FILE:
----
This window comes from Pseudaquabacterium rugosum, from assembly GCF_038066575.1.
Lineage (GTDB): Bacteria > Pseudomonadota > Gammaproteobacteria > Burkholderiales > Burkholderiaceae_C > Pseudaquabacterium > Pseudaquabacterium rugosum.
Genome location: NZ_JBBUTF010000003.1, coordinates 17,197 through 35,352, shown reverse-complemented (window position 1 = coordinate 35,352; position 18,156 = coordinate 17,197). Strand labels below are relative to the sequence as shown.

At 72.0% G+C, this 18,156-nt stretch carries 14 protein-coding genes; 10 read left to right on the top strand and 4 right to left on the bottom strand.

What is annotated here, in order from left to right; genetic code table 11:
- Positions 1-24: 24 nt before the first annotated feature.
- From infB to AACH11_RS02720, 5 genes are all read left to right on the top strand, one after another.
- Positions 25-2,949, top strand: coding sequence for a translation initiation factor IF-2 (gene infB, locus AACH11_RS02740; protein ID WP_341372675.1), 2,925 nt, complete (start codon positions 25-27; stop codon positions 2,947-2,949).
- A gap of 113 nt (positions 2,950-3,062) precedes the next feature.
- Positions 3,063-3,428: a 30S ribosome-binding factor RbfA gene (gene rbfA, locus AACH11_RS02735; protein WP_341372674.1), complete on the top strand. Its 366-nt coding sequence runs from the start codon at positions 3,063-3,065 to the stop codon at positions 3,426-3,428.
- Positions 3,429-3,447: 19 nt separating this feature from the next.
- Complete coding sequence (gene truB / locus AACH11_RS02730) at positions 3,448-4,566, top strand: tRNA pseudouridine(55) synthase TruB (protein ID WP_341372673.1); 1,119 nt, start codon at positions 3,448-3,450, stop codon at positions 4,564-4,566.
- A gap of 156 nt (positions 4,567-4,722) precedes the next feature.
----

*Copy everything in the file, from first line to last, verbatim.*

This window comes from Pseudaquabacterium rugosum, from assembly GCF_038066575.1.
Lineage (GTDB): Bacteria > Pseudomonadota > Gammaproteobacteria > Burkholderiales > Burkholderiaceae_C > Pseudaquabacterium > Pseudaquabacterium rugosum.
Genome location: NZ_JBBUTF010000003.1, coordinates 17,197 through 35,352, shown reverse-complemented (window position 1 = coordinate 35,352; position 18,156 = coordinate 17,197). Strand labels below are relative to the sequence as shown.

At 72.0% G+C, this 18,156-nt stretch carries 14 protein-coding genes; 10 read left to right on the top strand and 4 right to left on the bottom strand.

What is annotated here, in order from left to right; genetic code table 11:
- Positions 1-24: 24 nt before the first annotated feature.
- From infB to AACH11_RS02720, 5 genes are all read left to right on the top strand, one after another.
- Positions 25-2,949, top strand: coding sequence for a translation initiation factor IF-2 (gene infB, locus AACH11_RS02740; protein ID WP_341372675.1), 2,925 nt, complete (start codon positions 25-27; stop codon positions 2,947-2,949).
- A gap of 113 nt (positions 2,950-3,062) precedes the next feature.
- Positions 3,063-3,428: a 30S ribosome-binding factor RbfA gene (gene rbfA, locus AACH11_RS02735; protein WP_341372674.1), complete on the top strand. Its 366-nt coding sequence runs from the start codon at positions 3,063-3,065 to the stop codon at positions 3,426-3,428.
- Positions 3,429-3,447: 19 nt separating this feature from the next.
- Complete coding sequence (gene truB / locus AACH11_RS02730) at positions 3,448-4,566, top strand: tRNA pseudouridine(55) synthase TruB (protein ID WP_341372673.1); 1,119 nt, start codon at positions 3,448-3,450, stop codon at positions 4,564-4,566.
- A gap of 156 nt (positions 4,567-4,722) precedes the next feature.